Science and Technology Initiative
Science Spotlight Archives
Oswald Boateng's Savile Row designs endow Jamie Foxx, Will Smith, and Keanu Reeves with high style. Now Boateng hopes his business talents will give sub-Saharan Africa both economic opportunity and environmental relief
It would appear that Boateng has smoothly moved from point A to point B in a straight line, having achieved success, wealth, and recognition all before the watershed age of 40. Yet the African in him knows that individual, commercial success is but one part of the journey. The more meaningful part is using your success and recognition to help the people in whom you are rooted by giving back to a motherland sorely in need. Which is what brought Ozwald Boateng to New York City one hot day last summer. Looking cool, chic, and even chivalrous in white jeans and a stunning, impeccably tailored lime-green shirt— one of his own Bespoke designs— Boateng sits relaxed and regal in a suite at the Ritz-Carlton Hotel talking about his latest venture, Human Energy, a tree-planting project in Africa being undertaken in partnership with the Himalayan Institute. Tree planting? "It's very outside my world," the designer admits. Yet the economic development potential of the project for his homeland has him sounding as excited as a fledgling designer getting ready to launch his first collection.
Africa's litany of woes and ravages is long and complex, and not lost on the hundreds of thousands of first- and second-generation Africans born and raised in Europe. "There are a lot of us in my generation who realize we have some obligations to our roots," says Boateng, explaining that among young, prosperous African Europeans like himself, sending money "back home" has long been "the cultural thing to do. We have an obligation to help others have a better life." This is why he and two friends formed the Made in Africa Trust (MIA), a for-profit venture for developing projects in Africa, including Human Energy, that will help create wealth and economic self-sufficiency.
Now enter the Biofuel Rural Development Initiative launched by the Himalayan Institute in partnership with Roshini Biotech in southern India in 2003. South India, like much of sub-Saharan Africa, is largely poor, rural, and farm dependent, with millions of acres of land laid to ruin by desertification, drought, and pestilence.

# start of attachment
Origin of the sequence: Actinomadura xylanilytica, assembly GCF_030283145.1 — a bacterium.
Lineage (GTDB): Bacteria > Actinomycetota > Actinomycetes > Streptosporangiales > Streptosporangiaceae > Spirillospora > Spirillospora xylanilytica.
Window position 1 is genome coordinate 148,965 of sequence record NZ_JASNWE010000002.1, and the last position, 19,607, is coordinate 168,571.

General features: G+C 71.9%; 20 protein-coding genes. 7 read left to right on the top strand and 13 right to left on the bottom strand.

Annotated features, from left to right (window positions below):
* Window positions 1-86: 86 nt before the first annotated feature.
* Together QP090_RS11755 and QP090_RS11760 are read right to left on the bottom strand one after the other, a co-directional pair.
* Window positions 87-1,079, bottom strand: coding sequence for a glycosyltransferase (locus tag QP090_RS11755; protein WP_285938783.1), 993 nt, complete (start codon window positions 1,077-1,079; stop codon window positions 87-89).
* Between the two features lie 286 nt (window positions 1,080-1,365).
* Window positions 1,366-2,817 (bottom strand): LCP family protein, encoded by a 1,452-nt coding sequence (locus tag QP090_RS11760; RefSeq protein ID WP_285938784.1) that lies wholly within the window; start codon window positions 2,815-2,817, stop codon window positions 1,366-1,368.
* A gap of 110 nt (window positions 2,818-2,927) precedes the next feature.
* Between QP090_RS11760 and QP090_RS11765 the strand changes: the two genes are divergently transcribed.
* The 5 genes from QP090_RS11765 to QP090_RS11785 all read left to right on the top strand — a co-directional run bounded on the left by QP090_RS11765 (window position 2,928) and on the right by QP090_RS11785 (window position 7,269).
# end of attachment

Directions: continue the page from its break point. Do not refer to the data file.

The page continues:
The goal of the Rural Development Initiative was not only to address the pressing needs of these rural communities (farmers here had the highest suicide rates in the country), but also to enable them to find lasting ways to become self-sufficient. The solution lay in the pongamia tree.
Remarkably, this indigenous tree can grow on the most barren ground, and is impervious to drought, with dark, green leaves that retain moisture in even the most intense heat. It is also insect-resistant and repellent to grazing livestock.
The best part of the tree, however, are the seeds, which contain an oil that is easily processed into environmentally safe biofuel. Not only is the seed a source of fuel for diesel engines and the generators that are the main
source of electricity in rural areas, but once the oil has been extracted, the seedcake is a source of biogas, organic fertilizer, and cattle feed. As the spectacular success of the South Indian project has shown, the income-generating and life-sustaining potential to be derived from planting pongamia trees in underdeveloped countries could prove revolutionary.
But can this project be successfully transplanted to the African continent? Boateng is betting that it can, though when one of his MIA partners, Chris Cleverly, a former London barrister with roots in Sierra Leone, first approached him about teaming with the Himalayan Institute to develop a pongamia tree project in Ghana and Uganda similar to the one in India, Boateng just laughed. "I said, ‘What are you talking about? Trees that will create biofuels?' It may sound funny now, but this is the future, you know."
The beauty of farming pongamia trees in poorer countries, says Boateng, is the diversity of economic opportunity that such an undertaking provides. "We're talking about the creation of jobs, doing something environmentally safe, and planting trees that are actually good for the land." Boateng is also talking about the potential for harvesting a wealth-creating product that could finally liberate Africa from its debilitating dependency on foreign aid. "I'm sure this is possible," he says. "My partners and I want to be a part of creating the right types of development in Africa that really benefit the people."
Excerpt from Yoga + Joyful Living magazine
By Audrey Edwards